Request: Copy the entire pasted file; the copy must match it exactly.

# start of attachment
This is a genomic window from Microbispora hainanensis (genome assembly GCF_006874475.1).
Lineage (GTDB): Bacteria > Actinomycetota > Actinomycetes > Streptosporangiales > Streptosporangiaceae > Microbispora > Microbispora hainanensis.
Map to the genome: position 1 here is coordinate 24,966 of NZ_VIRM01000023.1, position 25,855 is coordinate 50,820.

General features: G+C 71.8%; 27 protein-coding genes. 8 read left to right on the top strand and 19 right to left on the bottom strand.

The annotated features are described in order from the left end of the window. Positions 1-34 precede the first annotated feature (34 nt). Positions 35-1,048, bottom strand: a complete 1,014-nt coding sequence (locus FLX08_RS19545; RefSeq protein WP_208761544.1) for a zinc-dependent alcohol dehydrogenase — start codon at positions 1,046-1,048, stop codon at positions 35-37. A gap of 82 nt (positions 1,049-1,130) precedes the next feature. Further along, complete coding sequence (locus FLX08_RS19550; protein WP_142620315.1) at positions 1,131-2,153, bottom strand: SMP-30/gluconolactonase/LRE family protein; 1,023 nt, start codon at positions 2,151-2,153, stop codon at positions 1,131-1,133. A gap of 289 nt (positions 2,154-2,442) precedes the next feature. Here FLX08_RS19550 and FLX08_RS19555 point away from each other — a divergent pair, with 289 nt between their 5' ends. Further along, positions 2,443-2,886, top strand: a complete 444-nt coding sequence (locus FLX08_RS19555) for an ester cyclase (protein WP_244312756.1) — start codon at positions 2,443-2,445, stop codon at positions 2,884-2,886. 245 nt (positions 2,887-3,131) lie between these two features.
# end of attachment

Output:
This is a genomic window from Microbispora hainanensis (genome assembly GCF_006874475.1).
Lineage (GTDB): Bacteria > Actinomycetota > Actinomycetes > Streptosporangiales > Streptosporangiaceae > Microbispora > Microbispora hainanensis.
Map to the genome: position 1 here is coordinate 24,966 of NZ_VIRM01000023.1, position 25,855 is coordinate 50,820.

General features: G+C 71.8%; 27 protein-coding genes. 8 read left to right on the top strand and 19 right to left on the bottom strand.

The annotated features are described in order from the left end of the window. Positions 1-34 precede the first annotated feature (34 nt). Positions 35-1,048, bottom strand: a complete 1,014-nt coding sequence (locus FLX08_RS19545; RefSeq protein WP_208761544.1) for a zinc-dependent alcohol dehydrogenase — start codon at positions 1,046-1,048, stop codon at positions 35-37. A gap of 82 nt (positions 1,049-1,130) precedes the next feature. Further along, complete coding sequence (locus FLX08_RS19550; protein WP_142620315.1) at positions 1,131-2,153, bottom strand: SMP-30/gluconolactonase/LRE family protein; 1,023 nt, start codon at positions 2,151-2,153, stop codon at positions 1,131-1,133. A gap of 289 nt (positions 2,154-2,442) precedes the next feature. Here FLX08_RS19550 and FLX08_RS19555 point away from each other — a divergent pair, with 289 nt between their 5' ends. Further along, positions 2,443-2,886, top strand: a complete 444-nt coding sequence (locus FLX08_RS19555) for an ester cyclase (protein WP_244312756.1) — start codon at positions 2,443-2,445, stop codon at positions 2,884-2,886. 245 nt (positions 2,887-3,131) lie between these two features.